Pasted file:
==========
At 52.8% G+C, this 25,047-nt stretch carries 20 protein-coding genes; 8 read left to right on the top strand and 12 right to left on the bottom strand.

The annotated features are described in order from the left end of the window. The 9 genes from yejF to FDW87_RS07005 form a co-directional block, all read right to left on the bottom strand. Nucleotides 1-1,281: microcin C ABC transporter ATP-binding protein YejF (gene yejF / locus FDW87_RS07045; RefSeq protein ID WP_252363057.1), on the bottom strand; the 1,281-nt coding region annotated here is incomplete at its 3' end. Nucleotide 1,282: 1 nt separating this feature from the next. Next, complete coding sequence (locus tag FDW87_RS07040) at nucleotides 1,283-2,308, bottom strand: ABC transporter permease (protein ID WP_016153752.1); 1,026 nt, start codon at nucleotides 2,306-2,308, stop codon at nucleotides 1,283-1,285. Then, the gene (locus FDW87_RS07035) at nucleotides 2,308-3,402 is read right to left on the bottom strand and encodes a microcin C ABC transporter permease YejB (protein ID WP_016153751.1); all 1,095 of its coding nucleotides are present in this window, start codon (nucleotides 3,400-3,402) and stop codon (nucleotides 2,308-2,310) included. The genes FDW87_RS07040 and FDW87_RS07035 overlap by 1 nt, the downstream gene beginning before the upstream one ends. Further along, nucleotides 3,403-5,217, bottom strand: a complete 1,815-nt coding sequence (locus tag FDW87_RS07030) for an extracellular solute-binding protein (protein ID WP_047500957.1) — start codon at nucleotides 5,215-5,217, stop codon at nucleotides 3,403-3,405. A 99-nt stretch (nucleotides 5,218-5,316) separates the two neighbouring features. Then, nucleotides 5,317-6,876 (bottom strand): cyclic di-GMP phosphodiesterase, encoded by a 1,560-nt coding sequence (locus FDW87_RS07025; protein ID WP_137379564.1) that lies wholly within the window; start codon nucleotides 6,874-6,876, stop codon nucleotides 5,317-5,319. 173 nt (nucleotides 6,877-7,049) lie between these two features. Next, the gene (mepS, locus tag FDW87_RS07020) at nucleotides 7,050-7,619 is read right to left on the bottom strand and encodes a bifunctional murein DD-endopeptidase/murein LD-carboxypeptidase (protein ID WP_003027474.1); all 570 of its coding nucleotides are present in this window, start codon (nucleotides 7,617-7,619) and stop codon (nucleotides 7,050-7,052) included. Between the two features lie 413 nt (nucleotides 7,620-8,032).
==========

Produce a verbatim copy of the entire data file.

At 52.8% G+C, this 25,047-nt stretch carries 20 protein-coding genes; 8 read left to right on the top strand and 12 right to left on the bottom strand.

The annotated features are described in order from the left end of the window. The 9 genes from yejF to FDW87_RS07005 form a co-directional block, all read right to left on the bottom strand. Nucleotides 1-1,281: microcin C ABC transporter ATP-binding protein YejF (gene yejF / locus FDW87_RS07045; RefSeq protein ID WP_252363057.1), on the bottom strand; the 1,281-nt coding region annotated here is incomplete at its 3' end. Nucleotide 1,282: 1 nt separating this feature from the next. Next, complete coding sequence (locus tag FDW87_RS07040) at nucleotides 1,283-2,308, bottom strand: ABC transporter permease (protein ID WP_016153752.1); 1,026 nt, start codon at nucleotides 2,306-2,308, stop codon at nucleotides 1,283-1,285. Then, the gene (locus FDW87_RS07035) at nucleotides 2,308-3,402 is read right to left on the bottom strand and encodes a microcin C ABC transporter permease YejB (protein ID WP_016153751.1); all 1,095 of its coding nucleotides are present in this window, start codon (nucleotides 3,400-3,402) and stop codon (nucleotides 2,308-2,310) included. The genes FDW87_RS07040 and FDW87_RS07035 overlap by 1 nt, the downstream gene beginning before the upstream one ends. Further along, nucleotides 3,403-5,217, bottom strand: a complete 1,815-nt coding sequence (locus tag FDW87_RS07030) for an extracellular solute-binding protein (protein ID WP_047500957.1) — start codon at nucleotides 5,215-5,217, stop codon at nucleotides 3,403-3,405. A 99-nt stretch (nucleotides 5,218-5,316) separates the two neighbouring features. Then, nucleotides 5,317-6,876 (bottom strand): cyclic di-GMP phosphodiesterase, encoded by a 1,560-nt coding sequence (locus FDW87_RS07025; protein ID WP_137379564.1) that lies wholly within the window; start codon nucleotides 6,874-6,876, stop codon nucleotides 5,317-5,319. 173 nt (nucleotides 6,877-7,049) lie between these two features. Next, the gene (mepS, locus tag FDW87_RS07020) at nucleotides 7,050-7,619 is read right to left on the bottom strand and encodes a bifunctional murein DD-endopeptidase/murein LD-carboxypeptidase (protein ID WP_003027474.1); all 570 of its coding nucleotides are present in this window, start codon (nucleotides 7,617-7,619) and stop codon (nucleotides 7,050-7,052) included. Between the two features lie 413 nt (nucleotides 7,620-8,032).